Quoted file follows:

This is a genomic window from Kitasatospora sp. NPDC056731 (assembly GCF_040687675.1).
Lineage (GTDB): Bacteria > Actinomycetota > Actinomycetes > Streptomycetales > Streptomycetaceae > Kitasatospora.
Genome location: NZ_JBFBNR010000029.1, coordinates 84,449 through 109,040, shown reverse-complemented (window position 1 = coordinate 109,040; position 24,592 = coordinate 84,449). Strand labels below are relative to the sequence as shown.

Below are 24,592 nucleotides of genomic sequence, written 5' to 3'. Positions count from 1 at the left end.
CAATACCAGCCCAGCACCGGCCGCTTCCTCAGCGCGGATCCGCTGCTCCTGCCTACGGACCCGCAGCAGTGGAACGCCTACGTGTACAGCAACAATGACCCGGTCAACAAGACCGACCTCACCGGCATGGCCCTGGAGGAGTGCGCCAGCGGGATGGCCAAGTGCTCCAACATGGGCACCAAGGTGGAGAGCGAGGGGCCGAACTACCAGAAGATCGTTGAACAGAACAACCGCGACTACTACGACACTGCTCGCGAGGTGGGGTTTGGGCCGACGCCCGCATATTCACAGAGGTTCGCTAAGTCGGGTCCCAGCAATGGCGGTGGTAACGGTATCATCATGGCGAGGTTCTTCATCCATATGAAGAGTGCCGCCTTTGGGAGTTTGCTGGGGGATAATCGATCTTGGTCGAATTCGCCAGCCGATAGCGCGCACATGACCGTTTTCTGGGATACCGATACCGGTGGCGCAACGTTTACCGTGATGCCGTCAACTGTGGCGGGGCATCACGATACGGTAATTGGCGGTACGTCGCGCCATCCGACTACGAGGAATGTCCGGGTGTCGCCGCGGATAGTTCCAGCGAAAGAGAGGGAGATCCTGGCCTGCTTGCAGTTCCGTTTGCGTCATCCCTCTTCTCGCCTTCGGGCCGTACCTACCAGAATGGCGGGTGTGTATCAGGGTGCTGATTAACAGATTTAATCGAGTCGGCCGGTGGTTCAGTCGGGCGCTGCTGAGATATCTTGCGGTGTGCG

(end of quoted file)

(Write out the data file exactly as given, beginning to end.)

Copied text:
This is a genomic window from Kitasatospora sp. NPDC056731 (assembly GCF_040687675.1).
Lineage (GTDB): Bacteria > Actinomycetota > Actinomycetes > Streptomycetales > Streptomycetaceae > Kitasatospora.
Genome location: NZ_JBFBNR010000029.1, coordinates 84,449 through 109,040, shown reverse-complemented (window position 1 = coordinate 109,040; position 24,592 = coordinate 84,449). Strand labels below are relative to the sequence as shown.

Below are 24,592 nucleotides of genomic sequence, written 5' to 3'. Positions count from 1 at the left end.
CAATACCAGCCCAGCACCGGCCGCTTCCTCAGCGCGGATCCGCTGCTCCTGCCTACGGACCCGCAGCAGTGGAACGCCTACGTGTACAGCAACAATGACCCGGTCAACAAGACCGACCTCACCGGCATGGCCCTGGAGGAGTGCGCCAGCGGGATGGCCAAGTGCTCCAACATGGGCACCAAGGTGGAGAGCGAGGGGCCGAACTACCAGAAGATCGTTGAACAGAACAACCGCGACTACTACGACACTGCTCGCGAGGTGGGGTTTGGGCCGACGCCCGCATATTCACAGAGGTTCGCTAAGTCGGGTCCCAGCAATGGCGGTGGTAACGGTATCATCATGGCGAGGTTCTTCATCCATATGAAGAGTGCCGCCTTTGGGAGTTTGCTGGGGGATAATCGATCTTGGTCGAATTCGCCAGCCGATAGCGCGCACATGACCGTTTTCTGGGATACCGATACCGGTGGCGCAACGTTTACCGTGATGCCGTCAACTGTGGCGGGGCATCACGATACGGTAATTGGCGGTACGTCGCGCCATCCGACTACGAGGAATGTCCGGGTGTCGCCGCGGATAGTTCCAGCGAAAGAGAGGGAGATCCTGGCCTGCTTGCAGTTCCGTTTGCGTCATCCCTCTTCTCGCCTTCGGGCCGTACCTACCAGAATGGCGGGTGTGTATCAGGGTGCTGATTAACAGATTTAATCGAGTCGGCCGGTGGTTCAGTCGGGCGCTGCTGAGATATCTTGCGGTGTGCG